Workers in Japan are struggling to make ends meet amidst rising prices. One international employer has said it’s going to give its workers some relief – and that’s left some local companies grousing.
Rising prices, stagnant wages
The wage situation in Japan has been desperate for some time now. As I’ve previously written, wages haven’t progressed in three decades. While wages in Europe hover between 1500 and 2300 yen an hour (USD $10.43 to $16.22 at the time of writing), in Japan, they average out at around 961 yen (USD $6.78).
For the most part, this has been balanced out by Japan’s relatively affordable cost of living. Rents remain reasonable even in major cities like Tokyo. And companies have held many consumer prices steady. (Though they have engaged in a stealthy process of shrinkflation for well over a decade.)
But along with the rest of the world, Japan now also finds itself struggling with rising fuel and materials costs. That’s led to price hikes and shortages, with some manufacturers raising point of sales prices for the first time in years. Just this month, McDonald’s Japan raised prices for the second time this year. Consumers have also found themselves bitten hard by spikes in utility costs.
The rising cost of living has sparked renewed discussion in Japanese news of wage increases. In June, Prime Minister Kishida Fumio vowed to spearhead investments and programs to raise wages across the board, vowing to steer Japan towards becoming “an economy where wage hikes are commonplace.”
Costco to pay a uniform wage, regardless of location
Kishida says he aims to bring Japan’s average hourly wage closer to 1000 yen (USD $7.05). He’s also urged companies to take steps to raise wages voluntarily. While some large employers have taken him up on that call, it’s status quo everywhere else.
However, one retailer is shattering the wage ceiling.
Kirkland, WA-based Costco is a “wholesale club” that sells merchandise in bulk at discount rates to members. The retailer is beloved by most of its members for its selection and pricing. (It’s famously kept its hot dog and soda combo in the US at $1.50 since 1985 – and has vowed to maintain the price “forever”.)
It’s also known for treating its employees decently. In 2020, the company raised its starting wage in the US to $17/hour. And now, it’s bringing that high watermark to Japan.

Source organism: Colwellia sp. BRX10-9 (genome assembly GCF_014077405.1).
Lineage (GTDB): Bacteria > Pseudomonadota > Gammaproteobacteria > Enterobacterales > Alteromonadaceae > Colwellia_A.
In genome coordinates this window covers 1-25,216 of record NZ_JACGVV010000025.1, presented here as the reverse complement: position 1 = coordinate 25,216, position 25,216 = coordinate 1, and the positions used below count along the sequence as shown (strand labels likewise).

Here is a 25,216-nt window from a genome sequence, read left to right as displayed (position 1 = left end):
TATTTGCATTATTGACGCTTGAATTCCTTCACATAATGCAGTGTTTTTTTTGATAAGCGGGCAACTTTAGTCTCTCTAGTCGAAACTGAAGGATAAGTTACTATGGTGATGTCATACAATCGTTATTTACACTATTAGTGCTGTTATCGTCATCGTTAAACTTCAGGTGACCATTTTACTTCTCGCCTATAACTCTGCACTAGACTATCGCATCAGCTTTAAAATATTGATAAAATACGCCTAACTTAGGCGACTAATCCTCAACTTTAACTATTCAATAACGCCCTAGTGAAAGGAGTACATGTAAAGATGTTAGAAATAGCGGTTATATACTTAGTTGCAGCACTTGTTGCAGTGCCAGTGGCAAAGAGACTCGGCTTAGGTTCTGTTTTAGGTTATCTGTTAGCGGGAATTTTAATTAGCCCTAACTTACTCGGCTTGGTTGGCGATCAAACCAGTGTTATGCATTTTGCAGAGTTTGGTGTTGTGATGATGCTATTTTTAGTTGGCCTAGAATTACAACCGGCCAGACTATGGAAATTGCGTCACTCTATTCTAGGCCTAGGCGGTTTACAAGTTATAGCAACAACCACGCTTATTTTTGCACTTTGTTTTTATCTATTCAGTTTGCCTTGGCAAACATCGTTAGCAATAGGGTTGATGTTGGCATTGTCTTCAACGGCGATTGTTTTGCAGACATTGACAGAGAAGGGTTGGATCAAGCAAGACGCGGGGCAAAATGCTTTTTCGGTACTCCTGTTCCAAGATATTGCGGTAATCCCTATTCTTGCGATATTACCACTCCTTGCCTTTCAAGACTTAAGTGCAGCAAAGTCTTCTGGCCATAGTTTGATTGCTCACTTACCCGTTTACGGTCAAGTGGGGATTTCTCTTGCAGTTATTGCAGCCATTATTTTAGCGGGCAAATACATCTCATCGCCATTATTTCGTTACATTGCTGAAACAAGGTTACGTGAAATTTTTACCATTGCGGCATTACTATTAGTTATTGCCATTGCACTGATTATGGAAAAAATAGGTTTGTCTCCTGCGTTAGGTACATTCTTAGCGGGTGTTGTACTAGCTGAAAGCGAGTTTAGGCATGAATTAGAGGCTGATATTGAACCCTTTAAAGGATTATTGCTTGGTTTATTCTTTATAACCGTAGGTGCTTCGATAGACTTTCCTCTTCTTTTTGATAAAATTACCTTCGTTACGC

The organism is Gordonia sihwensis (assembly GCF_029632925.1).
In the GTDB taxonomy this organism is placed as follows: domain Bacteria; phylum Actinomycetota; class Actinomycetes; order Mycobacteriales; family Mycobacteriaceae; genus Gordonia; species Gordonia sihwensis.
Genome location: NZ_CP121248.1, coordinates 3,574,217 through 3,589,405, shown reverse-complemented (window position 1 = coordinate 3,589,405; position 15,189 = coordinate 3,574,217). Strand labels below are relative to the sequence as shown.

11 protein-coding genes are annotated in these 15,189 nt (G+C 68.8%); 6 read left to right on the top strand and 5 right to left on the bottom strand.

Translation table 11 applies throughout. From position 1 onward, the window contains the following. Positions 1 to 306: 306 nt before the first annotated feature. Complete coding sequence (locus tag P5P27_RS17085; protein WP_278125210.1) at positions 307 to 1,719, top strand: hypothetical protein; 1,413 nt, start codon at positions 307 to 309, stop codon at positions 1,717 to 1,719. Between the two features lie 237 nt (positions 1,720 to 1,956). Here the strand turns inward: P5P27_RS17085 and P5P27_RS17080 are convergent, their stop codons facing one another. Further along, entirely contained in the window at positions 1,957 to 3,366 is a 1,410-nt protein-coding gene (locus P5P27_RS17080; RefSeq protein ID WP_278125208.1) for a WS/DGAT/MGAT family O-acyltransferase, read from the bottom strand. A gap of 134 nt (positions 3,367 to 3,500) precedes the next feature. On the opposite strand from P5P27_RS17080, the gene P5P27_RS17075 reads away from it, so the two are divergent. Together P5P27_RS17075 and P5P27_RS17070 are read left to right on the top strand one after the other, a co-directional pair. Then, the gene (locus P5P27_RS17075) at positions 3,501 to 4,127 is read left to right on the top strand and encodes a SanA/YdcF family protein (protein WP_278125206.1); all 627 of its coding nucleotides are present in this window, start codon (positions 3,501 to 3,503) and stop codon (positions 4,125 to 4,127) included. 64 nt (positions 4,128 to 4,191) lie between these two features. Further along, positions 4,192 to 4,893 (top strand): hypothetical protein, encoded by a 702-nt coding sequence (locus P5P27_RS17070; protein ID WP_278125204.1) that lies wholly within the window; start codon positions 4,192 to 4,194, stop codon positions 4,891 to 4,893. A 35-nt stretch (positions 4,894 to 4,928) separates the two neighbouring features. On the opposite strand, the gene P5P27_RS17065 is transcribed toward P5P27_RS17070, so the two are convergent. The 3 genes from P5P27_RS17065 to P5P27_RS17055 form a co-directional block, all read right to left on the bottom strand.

Japan is Costco’s fourth-largest market, with 38 stores spread across the country. The store is popular in cost-conscious Japan, and there’s something of a minor industry of YouTube creators who document their hauls and discuss the best deals.
And Costco Japan is hiring. As noted by Toyo Keizai and other publications, the company is hiring for register and stocking positions uniformly at a starting wage of 1500 yen (appr. USD $10.58) – regardless of where in Japan the warehouse is located.
“We can’t pay that!”
The news isn’t sitting well with some local businesses, however.
Costco’s uniform wage policy means that it’ll be paying 1500 yen an hour even in places like Gunma Prefecture, where the lowest hourly wage is 895 yen (USD $6.31). That has business owners complaining that they won’t be able to compete for labor.
A gas station owner groused, “I can’t pay 1500 yen….we can’t behave like a multinational corporation.”
Japan’s aging and declining population means many of its key businesses remain perpetually understaffed. Retailers like Costco offering wages closer to the international standard will make competing for workers even harder.
“There will always be work”
But News Post Seven says that some workers may not just be attracted to Costco because of the high wage, but due to the transparency. The article quotes experts and workers as noting that, in Japan, wages are often determined, not by any market standard, but by the whims and feelings of the employer. Compared to that, Costco’s transparency feels like a breath of fresh air to many.
The Yahoo! News comments section of this article drew over 5,000 comments. The common consensus? Japanese businesses need to step up – or go out of business.
“A lot of food industry pros come to me and say, ‘It’s tough because there aren’t any workers,'” wrote food journalist Yamaji Rikiya. “To which I respond, ‘There are plenty of people – just not at that wage.'”
Another comment with over 38,000 likes said they don’t mind if higher wages bankrupted businesses, as some employers claim will happen. “The notion that joblessness will increase if businesses fail is a lie told by owners. There will always be work for workers, even if the owners are left desolate on the streets.”
Japan’s businesses claim they can’t hire people. But there’s mounting evidence that there are plenty of people who want to work – just not at unsustainable wages.
What to read next
全国各地でコストコ「高時給求人」の衝撃広がる 群馬の経営者は「時給1500円は無理」と嘆息. News Post Seven
コストコ時給1500円が安いニッポンに与える影響. Toyo Keizai
再び値上げのマクドナルド 近くの店舗で異なる価格?止まらぬ値上げに学生への影響も…【news23】. TBS News Dig
岸田首相「構造的な賃上げ実現」 子育て財源言及せず. Nikkei
Costco raised its minimum wage to $17 an hour. CNN
Don’t worry, Costco commits to $1.50 hot dog and soda combo price — maybe ‘forever’. USA Today